When the alien resides with you in your land, you shall not oppress the alien. The alien who resides with you shall be to you as the citizen among you; you shall love the alien as yourself, for you were aliens in the land of Egypt: I am the Lord your God. Leviticus 19:33-34
As the world becomes more globalized, more people are leaving their homelands to seek better lives and opportunities in new countries. Their reasons for leaving are diverse and complex, but often they are driven by economic necessity, war, or persecution. In 2010, 40 million people in the United States had been born outside the country, or one in nine residents. Of these, about 11 million were here without authorization.
Each year hundreds of immigrants die as they seek to enter the United States and many immigrants face harsh conditions once they arrive. They leave behind their families, friends, and all they know. Many of the undocumented come only because they are forced to migrate by poverty, political repression, or natural disaster.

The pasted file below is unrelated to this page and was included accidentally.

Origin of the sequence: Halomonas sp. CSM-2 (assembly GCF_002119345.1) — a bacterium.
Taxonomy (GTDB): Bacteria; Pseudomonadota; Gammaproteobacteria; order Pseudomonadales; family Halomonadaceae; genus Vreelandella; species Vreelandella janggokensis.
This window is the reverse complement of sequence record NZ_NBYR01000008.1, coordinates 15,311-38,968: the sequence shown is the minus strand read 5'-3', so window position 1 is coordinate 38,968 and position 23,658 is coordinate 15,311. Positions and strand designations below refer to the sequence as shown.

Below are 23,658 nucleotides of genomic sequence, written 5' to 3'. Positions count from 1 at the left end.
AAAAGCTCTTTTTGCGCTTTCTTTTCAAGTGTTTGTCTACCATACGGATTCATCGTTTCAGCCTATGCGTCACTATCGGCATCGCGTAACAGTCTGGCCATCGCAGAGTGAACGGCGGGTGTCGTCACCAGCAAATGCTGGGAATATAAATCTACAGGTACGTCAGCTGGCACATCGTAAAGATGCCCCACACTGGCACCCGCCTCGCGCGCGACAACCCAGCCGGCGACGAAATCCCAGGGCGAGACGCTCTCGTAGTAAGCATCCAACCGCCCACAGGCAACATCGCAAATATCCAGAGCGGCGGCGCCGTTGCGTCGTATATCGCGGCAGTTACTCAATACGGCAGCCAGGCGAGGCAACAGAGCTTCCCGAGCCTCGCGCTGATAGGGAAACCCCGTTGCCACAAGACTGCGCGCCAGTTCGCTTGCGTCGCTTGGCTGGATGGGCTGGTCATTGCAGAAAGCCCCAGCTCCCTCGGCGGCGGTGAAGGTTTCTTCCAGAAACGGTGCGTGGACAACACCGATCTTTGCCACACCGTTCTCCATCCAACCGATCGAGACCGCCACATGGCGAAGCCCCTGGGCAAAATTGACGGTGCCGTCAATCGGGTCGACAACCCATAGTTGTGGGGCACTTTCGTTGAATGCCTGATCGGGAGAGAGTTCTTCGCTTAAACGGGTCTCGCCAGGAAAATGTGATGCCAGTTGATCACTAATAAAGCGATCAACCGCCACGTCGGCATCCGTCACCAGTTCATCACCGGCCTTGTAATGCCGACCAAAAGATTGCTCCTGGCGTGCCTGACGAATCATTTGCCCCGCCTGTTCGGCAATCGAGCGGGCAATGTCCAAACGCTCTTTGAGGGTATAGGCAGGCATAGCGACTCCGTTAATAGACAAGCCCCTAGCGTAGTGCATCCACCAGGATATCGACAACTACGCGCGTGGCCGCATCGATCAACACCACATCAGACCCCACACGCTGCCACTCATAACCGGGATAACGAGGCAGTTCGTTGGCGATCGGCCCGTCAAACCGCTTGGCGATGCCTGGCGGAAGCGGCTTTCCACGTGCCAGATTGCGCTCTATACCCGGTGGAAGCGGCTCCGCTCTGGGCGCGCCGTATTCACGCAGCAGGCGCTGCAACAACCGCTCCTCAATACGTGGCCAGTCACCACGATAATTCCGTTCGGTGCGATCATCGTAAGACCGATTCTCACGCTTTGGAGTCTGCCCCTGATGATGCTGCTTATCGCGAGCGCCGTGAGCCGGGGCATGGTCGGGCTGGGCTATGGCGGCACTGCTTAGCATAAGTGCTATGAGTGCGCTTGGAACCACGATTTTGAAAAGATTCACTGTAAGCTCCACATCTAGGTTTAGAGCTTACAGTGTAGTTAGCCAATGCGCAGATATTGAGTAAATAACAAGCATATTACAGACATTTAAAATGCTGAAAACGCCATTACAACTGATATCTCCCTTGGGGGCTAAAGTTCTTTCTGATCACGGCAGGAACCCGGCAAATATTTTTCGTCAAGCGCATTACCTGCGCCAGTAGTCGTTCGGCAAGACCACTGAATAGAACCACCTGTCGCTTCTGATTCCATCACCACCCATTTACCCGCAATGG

As Christians, we are called to love our neighbors. The Bible is unambiguous in calling us to welcome aliens and strangers in our land, and to love them as we love ourselves. But what does this mean in the 21st century?
We recognize that our immigration system is fundamentally broken. The only solution is comprehensive immigration reform with a route to legalization for people who have contributed so much to this society. When a sizable share of the population is afraid to speak out about abuses, terrified of going to the police or other authorities when they have legitimate problems, and hesitant to even educate or seek health care for themselves and their children, all society loses. The Church has a vital role to play in this struggle. We must call for an end to racist, xenophobic, and fear-based attitudes and policies and recognize immigrants as our sisters and brothers in Christ.
UCC General Synod Resolutions and Pronouncements
General Synod XXVII (2007) recognized our militarized border enforcement strategy was ineffective and inhumane, and called for advocacy and action.
General Synod XXIII (2001) endorsed the efforts of Humane Borders giving humanitarian assistance to migrants, and urged policy changes to reduce the number of migrant deaths.
General Synod XXII (1999) condemned the unjust treatment and harassment of Latino/Latina/Hispanic persons both at the border and away from the border, and called for a “complete transformation and revolution” in our minds, hearts, bodies, and political will to change U.S. immigration policy.